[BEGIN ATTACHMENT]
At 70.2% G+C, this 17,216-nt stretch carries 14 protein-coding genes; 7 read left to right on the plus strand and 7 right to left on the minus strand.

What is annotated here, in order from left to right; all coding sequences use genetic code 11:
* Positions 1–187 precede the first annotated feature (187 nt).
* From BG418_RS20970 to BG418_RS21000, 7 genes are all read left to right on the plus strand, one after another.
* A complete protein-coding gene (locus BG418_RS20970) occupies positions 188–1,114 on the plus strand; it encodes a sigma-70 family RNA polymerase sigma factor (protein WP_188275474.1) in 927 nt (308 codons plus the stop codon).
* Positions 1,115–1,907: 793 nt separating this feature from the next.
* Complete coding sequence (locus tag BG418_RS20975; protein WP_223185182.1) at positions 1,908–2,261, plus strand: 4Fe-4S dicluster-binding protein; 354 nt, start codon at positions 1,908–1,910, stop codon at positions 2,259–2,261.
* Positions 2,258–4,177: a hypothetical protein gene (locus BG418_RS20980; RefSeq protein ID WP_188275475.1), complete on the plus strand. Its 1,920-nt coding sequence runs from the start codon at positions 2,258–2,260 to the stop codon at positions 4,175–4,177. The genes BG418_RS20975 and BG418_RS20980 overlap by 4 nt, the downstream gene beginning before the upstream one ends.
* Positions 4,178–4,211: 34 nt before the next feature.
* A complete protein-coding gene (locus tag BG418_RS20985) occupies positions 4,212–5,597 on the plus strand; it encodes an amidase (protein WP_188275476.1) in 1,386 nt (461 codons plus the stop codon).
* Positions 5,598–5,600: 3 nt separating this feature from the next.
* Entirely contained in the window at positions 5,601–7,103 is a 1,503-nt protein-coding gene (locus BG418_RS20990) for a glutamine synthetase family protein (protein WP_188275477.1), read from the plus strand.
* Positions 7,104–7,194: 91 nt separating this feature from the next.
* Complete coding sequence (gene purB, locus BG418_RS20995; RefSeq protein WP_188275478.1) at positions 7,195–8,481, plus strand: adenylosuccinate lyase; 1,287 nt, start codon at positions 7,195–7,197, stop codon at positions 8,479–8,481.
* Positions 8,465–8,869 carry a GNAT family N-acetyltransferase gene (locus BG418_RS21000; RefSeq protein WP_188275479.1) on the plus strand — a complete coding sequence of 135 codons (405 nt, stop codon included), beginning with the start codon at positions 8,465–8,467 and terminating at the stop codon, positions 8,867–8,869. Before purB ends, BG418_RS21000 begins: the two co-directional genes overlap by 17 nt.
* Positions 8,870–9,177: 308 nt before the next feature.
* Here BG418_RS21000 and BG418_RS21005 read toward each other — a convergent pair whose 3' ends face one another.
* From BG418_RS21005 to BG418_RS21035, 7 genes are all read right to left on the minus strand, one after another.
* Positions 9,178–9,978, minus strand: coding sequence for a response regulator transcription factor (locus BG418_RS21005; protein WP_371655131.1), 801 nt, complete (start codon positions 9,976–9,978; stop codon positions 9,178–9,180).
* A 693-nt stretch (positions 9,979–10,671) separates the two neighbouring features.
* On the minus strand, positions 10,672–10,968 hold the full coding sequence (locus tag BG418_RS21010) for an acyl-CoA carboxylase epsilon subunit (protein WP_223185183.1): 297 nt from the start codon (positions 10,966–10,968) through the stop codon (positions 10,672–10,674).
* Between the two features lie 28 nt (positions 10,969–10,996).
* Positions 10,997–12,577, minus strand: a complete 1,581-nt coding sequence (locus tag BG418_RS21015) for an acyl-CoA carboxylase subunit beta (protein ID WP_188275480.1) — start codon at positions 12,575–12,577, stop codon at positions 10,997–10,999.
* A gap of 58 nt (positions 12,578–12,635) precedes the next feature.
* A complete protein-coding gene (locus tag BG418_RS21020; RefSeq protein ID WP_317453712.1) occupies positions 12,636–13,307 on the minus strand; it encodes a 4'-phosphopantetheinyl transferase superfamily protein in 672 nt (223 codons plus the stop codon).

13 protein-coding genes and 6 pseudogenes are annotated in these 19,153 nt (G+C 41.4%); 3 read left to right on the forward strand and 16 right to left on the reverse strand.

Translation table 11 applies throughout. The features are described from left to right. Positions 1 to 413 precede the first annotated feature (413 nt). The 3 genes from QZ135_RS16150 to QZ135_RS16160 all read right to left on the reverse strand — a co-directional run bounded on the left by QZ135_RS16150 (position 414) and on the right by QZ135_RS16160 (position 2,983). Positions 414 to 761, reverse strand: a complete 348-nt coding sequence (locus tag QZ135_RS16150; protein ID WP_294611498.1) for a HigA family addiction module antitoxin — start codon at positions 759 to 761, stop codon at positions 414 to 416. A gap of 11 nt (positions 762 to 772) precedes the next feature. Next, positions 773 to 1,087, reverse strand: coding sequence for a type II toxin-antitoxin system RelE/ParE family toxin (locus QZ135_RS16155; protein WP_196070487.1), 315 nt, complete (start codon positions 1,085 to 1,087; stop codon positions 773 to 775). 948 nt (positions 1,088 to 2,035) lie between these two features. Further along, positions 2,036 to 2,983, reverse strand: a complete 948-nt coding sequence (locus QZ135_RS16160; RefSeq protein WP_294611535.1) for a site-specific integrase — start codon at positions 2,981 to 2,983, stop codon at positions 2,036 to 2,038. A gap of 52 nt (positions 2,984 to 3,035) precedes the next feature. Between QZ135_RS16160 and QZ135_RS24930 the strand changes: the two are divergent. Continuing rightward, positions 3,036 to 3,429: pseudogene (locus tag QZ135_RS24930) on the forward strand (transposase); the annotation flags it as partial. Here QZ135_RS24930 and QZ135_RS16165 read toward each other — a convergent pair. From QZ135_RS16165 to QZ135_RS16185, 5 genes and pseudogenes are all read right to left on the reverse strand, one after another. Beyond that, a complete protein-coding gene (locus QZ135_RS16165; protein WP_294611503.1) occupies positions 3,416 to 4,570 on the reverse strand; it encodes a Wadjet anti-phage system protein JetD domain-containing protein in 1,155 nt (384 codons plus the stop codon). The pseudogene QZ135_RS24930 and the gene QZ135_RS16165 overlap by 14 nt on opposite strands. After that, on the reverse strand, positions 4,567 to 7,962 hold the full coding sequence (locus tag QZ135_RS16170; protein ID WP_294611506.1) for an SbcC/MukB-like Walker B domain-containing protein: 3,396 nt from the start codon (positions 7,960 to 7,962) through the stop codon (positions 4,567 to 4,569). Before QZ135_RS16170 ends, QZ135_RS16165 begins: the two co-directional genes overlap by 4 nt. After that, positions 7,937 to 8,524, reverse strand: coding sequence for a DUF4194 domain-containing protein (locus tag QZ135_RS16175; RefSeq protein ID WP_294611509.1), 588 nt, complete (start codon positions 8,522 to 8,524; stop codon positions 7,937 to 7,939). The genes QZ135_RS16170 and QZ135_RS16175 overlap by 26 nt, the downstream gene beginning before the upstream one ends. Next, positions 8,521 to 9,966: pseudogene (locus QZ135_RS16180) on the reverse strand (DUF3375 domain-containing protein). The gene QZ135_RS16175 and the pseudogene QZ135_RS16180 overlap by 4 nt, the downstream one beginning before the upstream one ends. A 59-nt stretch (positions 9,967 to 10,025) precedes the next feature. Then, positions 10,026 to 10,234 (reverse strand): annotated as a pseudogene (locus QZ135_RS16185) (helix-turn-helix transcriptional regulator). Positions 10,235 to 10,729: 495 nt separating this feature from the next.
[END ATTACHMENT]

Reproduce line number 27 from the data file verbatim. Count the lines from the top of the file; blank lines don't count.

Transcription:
Translation table 11 applies throughout. The features are described from left to right. Positions 1 to 413 precede the first annotated feature (413 nt). The 3 genes from QZ135_RS16150 to QZ135_RS16160 all read right to left on the reverse strand — a co-directional run bounded on the left by QZ135_RS16150 (position 414) and on the right by QZ135_RS16160 (position 2,983). Positions 414 to 761, reverse strand: a complete 348-nt coding sequence (locus tag QZ135_RS16150; protein ID WP_294611498.1) for a HigA family addiction module antitoxin — start codon at positions 759 to 761, stop codon at positions 414 to 416. A gap of 11 nt (positions 762 to 772) precedes the next feature. Next, positions 773 to 1,087, reverse strand: coding sequence for a type II toxin-antitoxin system RelE/ParE family toxin (locus QZ135_RS16155; protein WP_196070487.1), 315 nt, complete (start codon positions 1,085 to 1,087; stop codon positions 773 to 775). 948 nt (positions 1,088 to 2,035) lie between these two features. Further along, positions 2,036 to 2,983, reverse strand: a complete 948-nt coding sequence (locus QZ135_RS16160; RefSeq protein WP_294611535.1) for a site-specific integrase — start codon at positions 2,981 to 2,983, stop codon at positions 2,036 to 2,038. A gap of 52 nt (positions 2,984 to 3,035) precedes the next feature. Between QZ135_RS16160 and QZ135_RS24930 the strand changes: the two are divergent. Continuing rightward, positions 3,036 to 3,429: pseudogene (locus tag QZ135_RS24930) on the forward strand (transposase); the annotation flags it as partial. Here QZ135_RS24930 and QZ135_RS16165 read toward each other — a convergent pair. From QZ135_RS16165 to QZ135_RS16185, 5 genes and pseudogenes are all read right to left on the reverse strand, one after another. Beyond that, a complete protein-coding gene (locus QZ135_RS16165; protein WP_294611503.1) occupies positions 3,416 to 4,570 on the reverse strand; it encodes a Wadjet anti-phage system protein JetD domain-containing protein in 1,155 nt (384 codons plus the stop codon). The pseudogene QZ135_RS24930 and the gene QZ135_RS16165 overlap by 14 nt on opposite strands. After that, on the reverse strand, positions 4,567 to 7,962 hold the full coding sequence (locus tag QZ135_RS16170; protein ID WP_294611506.1) for an SbcC/MukB-like Walker B domain-containing protein: 3,396 nt from the start codon (positions 7,960 to 7,962) through the stop codon (positions 4,567 to 4,569). Before QZ135_RS16170 ends, QZ135_RS16165 begins: the two co-directional genes overlap by 4 nt. After that, positions 7,937 to 8,524, reverse strand: coding sequence for a DUF4194 domain-containing protein (locus tag QZ135_RS16175; RefSeq protein ID WP_294611509.1), 588 nt, complete (start codon positions 8,522 to 8,524; stop codon positions 7,937 to 7,939). The genes QZ135_RS16170 and QZ135_RS16175 overlap by 26 nt, the downstream gene beginning before the upstream one ends. Next, positions 8,521 to 9,966: pseudogene (locus QZ135_RS16180) on the reverse strand (DUF3375 domain-containing protein). The gene QZ135_RS16175 and the pseudogene QZ135_RS16180 overlap by 4 nt, the downstream one beginning before the upstream one ends. A 59-nt stretch (positions 9,967 to 10,025) precedes the next feature. Then, positions 10,026 to 10,234 (reverse strand): annotated as a pseudogene (locus QZ135_RS16185) (helix-turn-helix transcriptional regulator). Positions 10,235 to 10,729: 495 nt separating this feature from the next.